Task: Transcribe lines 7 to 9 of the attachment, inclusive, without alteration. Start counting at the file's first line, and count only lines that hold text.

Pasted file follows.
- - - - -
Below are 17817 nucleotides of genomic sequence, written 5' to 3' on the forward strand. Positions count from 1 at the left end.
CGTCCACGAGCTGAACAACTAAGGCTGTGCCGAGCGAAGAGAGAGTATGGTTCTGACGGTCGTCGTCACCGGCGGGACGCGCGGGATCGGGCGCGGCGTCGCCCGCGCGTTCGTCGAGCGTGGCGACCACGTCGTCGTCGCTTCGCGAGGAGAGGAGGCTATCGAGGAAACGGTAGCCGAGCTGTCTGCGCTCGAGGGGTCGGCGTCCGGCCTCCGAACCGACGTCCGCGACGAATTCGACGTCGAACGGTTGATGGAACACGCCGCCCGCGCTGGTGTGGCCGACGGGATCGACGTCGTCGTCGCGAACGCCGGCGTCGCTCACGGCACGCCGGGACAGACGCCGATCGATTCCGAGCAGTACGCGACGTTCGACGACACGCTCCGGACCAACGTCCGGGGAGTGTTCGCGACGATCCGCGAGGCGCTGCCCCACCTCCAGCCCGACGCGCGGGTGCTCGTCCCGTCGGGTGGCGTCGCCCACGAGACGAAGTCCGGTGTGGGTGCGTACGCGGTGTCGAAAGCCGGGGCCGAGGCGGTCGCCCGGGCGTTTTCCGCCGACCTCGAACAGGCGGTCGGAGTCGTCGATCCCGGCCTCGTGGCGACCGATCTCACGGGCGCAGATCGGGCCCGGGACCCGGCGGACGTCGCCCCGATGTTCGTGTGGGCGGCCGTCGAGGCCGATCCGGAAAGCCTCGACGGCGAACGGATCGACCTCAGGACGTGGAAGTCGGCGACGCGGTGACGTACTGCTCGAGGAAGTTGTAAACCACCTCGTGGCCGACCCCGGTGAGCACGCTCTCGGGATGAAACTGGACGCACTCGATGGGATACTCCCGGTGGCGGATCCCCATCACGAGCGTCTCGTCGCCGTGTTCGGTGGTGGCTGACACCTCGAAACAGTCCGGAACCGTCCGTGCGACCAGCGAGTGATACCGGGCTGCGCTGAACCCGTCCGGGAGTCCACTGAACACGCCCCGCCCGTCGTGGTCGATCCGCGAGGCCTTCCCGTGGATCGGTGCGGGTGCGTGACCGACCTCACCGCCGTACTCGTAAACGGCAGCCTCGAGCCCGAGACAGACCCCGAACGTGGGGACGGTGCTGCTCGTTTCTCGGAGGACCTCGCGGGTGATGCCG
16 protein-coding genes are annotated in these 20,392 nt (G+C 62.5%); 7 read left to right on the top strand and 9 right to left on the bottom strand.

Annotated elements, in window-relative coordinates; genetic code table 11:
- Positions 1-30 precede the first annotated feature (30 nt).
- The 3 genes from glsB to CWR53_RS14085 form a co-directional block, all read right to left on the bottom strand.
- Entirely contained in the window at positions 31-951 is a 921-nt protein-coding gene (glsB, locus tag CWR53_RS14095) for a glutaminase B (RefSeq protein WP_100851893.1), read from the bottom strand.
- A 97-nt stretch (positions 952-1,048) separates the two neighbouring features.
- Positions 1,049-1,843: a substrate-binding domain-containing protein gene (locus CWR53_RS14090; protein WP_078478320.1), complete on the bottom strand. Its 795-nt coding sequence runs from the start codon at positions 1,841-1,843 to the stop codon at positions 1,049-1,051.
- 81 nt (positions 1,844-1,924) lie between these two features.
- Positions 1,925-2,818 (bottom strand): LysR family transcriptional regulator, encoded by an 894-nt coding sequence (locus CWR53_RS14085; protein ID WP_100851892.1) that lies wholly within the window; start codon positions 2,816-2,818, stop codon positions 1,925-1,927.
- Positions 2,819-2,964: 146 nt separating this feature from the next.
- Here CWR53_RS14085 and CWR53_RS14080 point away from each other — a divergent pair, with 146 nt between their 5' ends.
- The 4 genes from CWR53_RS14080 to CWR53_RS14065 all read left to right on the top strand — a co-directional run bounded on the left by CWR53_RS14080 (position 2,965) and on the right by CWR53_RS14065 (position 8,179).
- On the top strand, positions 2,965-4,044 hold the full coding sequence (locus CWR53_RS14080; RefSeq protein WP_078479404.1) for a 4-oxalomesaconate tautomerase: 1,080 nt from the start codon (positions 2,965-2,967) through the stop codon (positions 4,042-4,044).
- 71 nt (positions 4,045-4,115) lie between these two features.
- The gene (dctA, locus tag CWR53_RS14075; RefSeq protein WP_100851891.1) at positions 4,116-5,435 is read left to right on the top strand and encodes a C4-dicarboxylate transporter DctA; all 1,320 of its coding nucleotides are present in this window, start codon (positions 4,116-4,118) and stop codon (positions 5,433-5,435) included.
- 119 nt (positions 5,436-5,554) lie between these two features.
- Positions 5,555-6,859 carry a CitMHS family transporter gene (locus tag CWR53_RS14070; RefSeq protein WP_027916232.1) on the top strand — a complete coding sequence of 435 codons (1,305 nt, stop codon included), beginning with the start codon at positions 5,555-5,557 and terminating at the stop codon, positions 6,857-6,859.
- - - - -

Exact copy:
- Entirely contained in the window at positions 31-951 is a 921-nt protein-coding gene (glsB, locus tag CWR53_RS14095) for a glutaminase B (RefSeq protein WP_100851893.1), read from the bottom strand.
- A 97-nt stretch (positions 952-1,048) separates the two neighbouring features.
- Positions 1,049-1,843: a substrate-binding domain-containing protein gene (locus CWR53_RS14090; protein WP_078478320.1), complete on the bottom strand. Its 795-nt coding sequence runs from the start codon at positions 1,841-1,843 to the stop codon at positions 1,049-1,051.